I would not have thought that females played more than males as time goes on. I am wondering, at the 23-28 age range do women begin to play more often - or is it simply male gamers taking over as the female gamers age? I am curious about this.
Posted by: Josh on March 16, 2005 12:35 PM
I'm writing a paper on women in mmo's and I have a slightly different theory.
If you look at the data here about the number of women who play with a romantic partner, the numbers are astounding. I haven't tested this yet, but from talking to other girls who play, it seems like dating or being married to an mmo player is overwhelmingly the most common way of being introduced to them. On top of that, it seems that the more serious the relationship is, the more likely that the girlfriend or wife will actually start playing.
If you think about it this way, I think it makes a lot of sense that women don't really start playing until they hit about 18, with more and more starting after that age.
Posted by: Marie on April 12, 2005 12:36 PM
I am female, 52 years old, married and an avid gamer. I have owned a computer straight time since 1979, got into the Ultima series in 1982 and, in fact, was a beta tester for UO in 1997, one of the grandparents of MMORPGs. My husband has a theory about male/female distribution by age/gender in online games.
Posted by: Cait on May 31, 2005 10:22 AM
I am female and over 30, and the main reason I didn't play MMORPGs was due to feeling a quite intimidated by the male-dominated realm. Also I was rather turned off by gamer things like E3 which had women in bikinis and high heels running around, or games that really seem to sell games with women's sexuality. I started to play MMORPGs through my boyfriend (now husband), since I could check out a game first by watching him...then decide if I liked how it looked and played, as well as check out its online community.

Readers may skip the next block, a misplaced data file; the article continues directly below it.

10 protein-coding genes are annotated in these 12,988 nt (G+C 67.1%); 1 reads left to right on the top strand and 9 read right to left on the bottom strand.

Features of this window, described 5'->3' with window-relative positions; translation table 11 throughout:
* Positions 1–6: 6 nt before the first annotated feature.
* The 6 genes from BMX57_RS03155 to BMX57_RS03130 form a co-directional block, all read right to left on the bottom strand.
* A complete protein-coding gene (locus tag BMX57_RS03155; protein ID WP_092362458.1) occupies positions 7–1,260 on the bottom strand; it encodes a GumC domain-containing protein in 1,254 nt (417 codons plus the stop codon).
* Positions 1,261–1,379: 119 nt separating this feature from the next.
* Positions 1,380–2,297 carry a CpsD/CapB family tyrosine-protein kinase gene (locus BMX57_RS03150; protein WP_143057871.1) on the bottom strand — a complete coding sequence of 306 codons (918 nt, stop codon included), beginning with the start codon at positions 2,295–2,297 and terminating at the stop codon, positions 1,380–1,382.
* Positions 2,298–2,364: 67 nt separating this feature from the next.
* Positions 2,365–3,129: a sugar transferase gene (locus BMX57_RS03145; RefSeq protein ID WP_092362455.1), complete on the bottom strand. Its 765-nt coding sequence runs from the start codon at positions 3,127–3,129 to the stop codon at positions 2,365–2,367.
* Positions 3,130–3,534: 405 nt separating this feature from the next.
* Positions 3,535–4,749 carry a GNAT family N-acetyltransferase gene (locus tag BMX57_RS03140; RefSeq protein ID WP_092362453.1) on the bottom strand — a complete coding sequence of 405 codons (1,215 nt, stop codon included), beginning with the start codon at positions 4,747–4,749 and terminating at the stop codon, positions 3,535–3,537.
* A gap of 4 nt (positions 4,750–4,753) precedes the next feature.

I grew up with Atari and arcade games, and Lode Runner on a Franklin Ace. But I didn't become more computer-savvy until after college, when I started working at companies that required use of computers. Hence I hadn't been exposed to the world of online gaming. During my teens and 20s, the world I delved into was punk music (which interestingly was kind of similar to gaming, in its smaller % of females to men and more male-centric world).
I know others have mentioned this in some ways above... I totally agree that a lot of younger women do not get into games, since development & marketing is totally aimed at males not females. How often do you see commercials or ads that show girls or young women playing? The only females you see are the busty scantily clad animated characters :P In addition since MMORPG is a computer-based realm, and girls just are not as encouraged in science/technology as much as boys...it would seem to follow that less females would initially get enticed into playing computer games. NOTE: I know many very technically-literate women, however from working in an IT world I know it's still more male-dominated (as well as more encouraged and accepted for men).
It would be good to see what other activities women do besides gaming, and note them according to different points in their lives. Actually, if I had been more exposed to online games and better computers earlier... I probably would have played, especially games that are more strategy/quest based.
While available time may be part of the equation, it also has to do with how folk CHOOSE to spend their time. My husband and I work full-time jobs and have no kids, but choose to spend a lot of our free time online gaming. Our work is much more intensive than when we were in our 20s, thus going out seems less interesting or possible. We have been together for over 5 years, so instead of going out to a lot of movies or sitting around watching some dumb television show, more time is spent playing games together. Also many of our friends now have babies, so there are less group social activities (i.e., parties or dinners, etc.).